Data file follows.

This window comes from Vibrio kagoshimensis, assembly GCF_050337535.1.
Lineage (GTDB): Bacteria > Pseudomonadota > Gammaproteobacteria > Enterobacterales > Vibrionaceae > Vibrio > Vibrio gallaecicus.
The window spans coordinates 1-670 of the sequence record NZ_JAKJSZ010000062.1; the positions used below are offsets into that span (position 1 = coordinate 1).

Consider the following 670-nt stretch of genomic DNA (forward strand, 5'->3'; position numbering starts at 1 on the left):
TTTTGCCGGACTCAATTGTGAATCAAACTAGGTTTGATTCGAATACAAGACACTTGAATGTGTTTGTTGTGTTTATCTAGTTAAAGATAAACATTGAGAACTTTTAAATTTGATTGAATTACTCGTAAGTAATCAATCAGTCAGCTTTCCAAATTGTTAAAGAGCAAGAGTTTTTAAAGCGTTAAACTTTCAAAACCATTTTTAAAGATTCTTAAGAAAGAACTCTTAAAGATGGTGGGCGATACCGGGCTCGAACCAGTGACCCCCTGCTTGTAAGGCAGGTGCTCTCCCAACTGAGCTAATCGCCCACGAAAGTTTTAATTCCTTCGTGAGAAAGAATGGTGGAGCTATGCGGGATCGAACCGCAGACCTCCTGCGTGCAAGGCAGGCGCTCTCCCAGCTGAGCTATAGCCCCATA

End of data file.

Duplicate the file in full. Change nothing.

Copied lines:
This window comes from Vibrio kagoshimensis, assembly GCF_050337535.1.
Lineage (GTDB): Bacteria > Pseudomonadota > Gammaproteobacteria > Enterobacterales > Vibrionaceae > Vibrio > Vibrio gallaecicus.
The window spans coordinates 1-670 of the sequence record NZ_JAKJSZ010000062.1; the positions used below are offsets into that span (position 1 = coordinate 1).

Consider the following 670-nt stretch of genomic DNA (forward strand, 5'->3'; position numbering starts at 1 on the left):
TTTTGCCGGACTCAATTGTGAATCAAACTAGGTTTGATTCGAATACAAGACACTTGAATGTGTTTGTTGTGTTTATCTAGTTAAAGATAAACATTGAGAACTTTTAAATTTGATTGAATTACTCGTAAGTAATCAATCAGTCAGCTTTCCAAATTGTTAAAGAGCAAGAGTTTTTAAAGCGTTAAACTTTCAAAACCATTTTTAAAGATTCTTAAGAAAGAACTCTTAAAGATGGTGGGCGATACCGGGCTCGAACCAGTGACCCCCTGCTTGTAAGGCAGGTGCTCTCCCAACTGAGCTAATCGCCCACGAAAGTTTTAATTCCTTCGTGAGAAAGAATGGTGGAGCTATGCGGGATCGAACCGCAGACCTCCTGCGTGCAAGGCAGGCGCTCTCCCAGCTGAGCTATAGCCCCATA